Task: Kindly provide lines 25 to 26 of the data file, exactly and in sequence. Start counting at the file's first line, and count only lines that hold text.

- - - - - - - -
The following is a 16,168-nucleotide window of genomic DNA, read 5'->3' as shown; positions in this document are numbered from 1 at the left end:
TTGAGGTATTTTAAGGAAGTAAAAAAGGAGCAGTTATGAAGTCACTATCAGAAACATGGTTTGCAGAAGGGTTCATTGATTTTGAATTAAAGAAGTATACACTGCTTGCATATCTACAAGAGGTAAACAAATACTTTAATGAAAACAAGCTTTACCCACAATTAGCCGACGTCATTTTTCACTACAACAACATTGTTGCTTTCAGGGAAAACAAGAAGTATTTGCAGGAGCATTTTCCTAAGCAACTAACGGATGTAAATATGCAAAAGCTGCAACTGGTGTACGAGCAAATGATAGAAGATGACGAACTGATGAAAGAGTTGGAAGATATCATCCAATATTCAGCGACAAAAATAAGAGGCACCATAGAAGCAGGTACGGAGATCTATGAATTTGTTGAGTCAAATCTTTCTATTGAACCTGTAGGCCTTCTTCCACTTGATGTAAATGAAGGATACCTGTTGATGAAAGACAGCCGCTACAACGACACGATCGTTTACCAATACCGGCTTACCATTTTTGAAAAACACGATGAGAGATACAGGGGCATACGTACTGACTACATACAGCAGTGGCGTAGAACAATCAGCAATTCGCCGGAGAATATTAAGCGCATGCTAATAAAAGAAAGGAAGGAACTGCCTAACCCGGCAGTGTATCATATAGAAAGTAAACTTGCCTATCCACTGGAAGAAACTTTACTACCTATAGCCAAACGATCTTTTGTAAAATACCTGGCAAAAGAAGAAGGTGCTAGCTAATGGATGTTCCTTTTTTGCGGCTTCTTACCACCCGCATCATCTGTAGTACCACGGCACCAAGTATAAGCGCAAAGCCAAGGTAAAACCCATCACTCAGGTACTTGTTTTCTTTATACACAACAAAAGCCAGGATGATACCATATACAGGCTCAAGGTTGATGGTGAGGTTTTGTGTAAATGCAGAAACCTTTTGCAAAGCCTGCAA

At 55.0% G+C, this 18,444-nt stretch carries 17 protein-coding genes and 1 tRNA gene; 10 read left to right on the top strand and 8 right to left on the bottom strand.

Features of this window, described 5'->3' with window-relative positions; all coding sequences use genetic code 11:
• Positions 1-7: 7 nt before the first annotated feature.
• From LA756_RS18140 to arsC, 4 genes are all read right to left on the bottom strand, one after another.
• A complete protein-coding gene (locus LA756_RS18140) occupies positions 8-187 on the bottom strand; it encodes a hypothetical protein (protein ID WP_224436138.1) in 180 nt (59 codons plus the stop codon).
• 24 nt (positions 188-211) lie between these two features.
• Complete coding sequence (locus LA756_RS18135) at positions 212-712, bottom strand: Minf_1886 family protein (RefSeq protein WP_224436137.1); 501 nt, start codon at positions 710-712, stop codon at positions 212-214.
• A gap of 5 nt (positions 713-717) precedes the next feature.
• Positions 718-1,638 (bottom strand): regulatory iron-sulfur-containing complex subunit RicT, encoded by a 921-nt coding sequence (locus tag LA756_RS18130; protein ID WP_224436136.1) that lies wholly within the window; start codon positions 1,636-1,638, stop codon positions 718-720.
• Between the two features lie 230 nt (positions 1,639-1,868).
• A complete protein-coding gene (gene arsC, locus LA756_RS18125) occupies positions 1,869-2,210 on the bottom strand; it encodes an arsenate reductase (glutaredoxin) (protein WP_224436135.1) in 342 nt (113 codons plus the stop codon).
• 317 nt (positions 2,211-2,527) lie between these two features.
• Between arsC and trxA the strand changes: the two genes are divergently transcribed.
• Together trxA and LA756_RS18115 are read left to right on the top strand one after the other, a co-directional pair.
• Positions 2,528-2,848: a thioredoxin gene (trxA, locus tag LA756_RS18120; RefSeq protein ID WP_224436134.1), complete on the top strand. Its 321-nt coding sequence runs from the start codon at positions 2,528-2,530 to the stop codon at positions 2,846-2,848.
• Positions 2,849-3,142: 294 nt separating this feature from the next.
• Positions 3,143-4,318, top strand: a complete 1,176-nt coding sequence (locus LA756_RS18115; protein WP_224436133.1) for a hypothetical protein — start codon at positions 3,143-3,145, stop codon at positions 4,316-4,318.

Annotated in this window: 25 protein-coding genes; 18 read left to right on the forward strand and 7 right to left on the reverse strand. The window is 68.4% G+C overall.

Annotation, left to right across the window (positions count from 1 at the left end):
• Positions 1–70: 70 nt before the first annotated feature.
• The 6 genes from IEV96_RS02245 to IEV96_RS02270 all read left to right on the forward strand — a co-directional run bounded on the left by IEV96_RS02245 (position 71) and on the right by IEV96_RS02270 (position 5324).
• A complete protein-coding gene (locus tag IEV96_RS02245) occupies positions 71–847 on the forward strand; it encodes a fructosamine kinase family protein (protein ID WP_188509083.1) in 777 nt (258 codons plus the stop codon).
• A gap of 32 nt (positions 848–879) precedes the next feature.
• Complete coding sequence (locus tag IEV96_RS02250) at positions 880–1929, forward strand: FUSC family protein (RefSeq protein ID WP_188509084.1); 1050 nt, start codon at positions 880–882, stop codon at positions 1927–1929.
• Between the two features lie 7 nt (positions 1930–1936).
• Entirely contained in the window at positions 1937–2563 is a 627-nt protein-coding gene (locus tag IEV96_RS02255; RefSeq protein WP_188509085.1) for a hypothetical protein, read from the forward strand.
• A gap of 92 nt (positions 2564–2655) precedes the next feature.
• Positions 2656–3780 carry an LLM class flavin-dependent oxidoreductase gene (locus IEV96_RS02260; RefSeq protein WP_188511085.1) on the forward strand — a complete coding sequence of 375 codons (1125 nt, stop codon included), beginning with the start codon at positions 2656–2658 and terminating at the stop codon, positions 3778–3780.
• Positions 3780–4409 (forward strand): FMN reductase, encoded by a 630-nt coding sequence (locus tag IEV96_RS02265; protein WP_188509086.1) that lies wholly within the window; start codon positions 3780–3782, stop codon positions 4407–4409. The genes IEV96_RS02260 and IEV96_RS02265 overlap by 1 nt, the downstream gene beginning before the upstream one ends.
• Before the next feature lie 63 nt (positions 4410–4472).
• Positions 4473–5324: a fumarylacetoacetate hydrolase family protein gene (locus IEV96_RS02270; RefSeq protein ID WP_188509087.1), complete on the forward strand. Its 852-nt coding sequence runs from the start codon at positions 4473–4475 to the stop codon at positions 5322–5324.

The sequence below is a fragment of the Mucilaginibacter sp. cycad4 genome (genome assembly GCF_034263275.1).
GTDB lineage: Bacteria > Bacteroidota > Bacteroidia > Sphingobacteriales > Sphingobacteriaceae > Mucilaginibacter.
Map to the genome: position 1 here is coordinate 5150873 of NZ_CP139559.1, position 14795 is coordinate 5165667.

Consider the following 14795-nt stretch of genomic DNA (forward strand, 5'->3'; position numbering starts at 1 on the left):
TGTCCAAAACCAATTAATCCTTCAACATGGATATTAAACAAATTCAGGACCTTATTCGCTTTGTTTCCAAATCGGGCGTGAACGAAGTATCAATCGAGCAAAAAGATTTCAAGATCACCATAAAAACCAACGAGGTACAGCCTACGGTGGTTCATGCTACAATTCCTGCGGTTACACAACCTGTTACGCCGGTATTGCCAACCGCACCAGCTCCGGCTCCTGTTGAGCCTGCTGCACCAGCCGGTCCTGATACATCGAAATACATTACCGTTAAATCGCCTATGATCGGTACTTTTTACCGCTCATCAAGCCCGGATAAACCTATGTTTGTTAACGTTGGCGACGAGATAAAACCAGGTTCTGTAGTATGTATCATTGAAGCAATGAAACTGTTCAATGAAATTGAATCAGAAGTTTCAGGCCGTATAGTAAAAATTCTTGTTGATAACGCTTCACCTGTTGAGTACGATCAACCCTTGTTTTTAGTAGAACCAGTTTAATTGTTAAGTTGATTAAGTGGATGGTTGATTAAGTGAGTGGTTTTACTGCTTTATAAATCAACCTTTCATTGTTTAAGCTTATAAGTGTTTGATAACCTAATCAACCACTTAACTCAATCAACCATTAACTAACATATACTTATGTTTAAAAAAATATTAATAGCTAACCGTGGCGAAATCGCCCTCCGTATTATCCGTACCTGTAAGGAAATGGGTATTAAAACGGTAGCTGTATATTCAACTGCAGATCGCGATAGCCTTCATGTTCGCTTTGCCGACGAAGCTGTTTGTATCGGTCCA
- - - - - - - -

• A gap of 32 nt (positions 848–879) precedes the next feature.
• Complete coding sequence (locus tag IEV96_RS02250) at positions 880–1929, forward strand: FUSC family protein (RefSeq protein ID WP_188509084.1); 1050 nt, start codon at positions 880–882, stop codon at positions 1927–1929.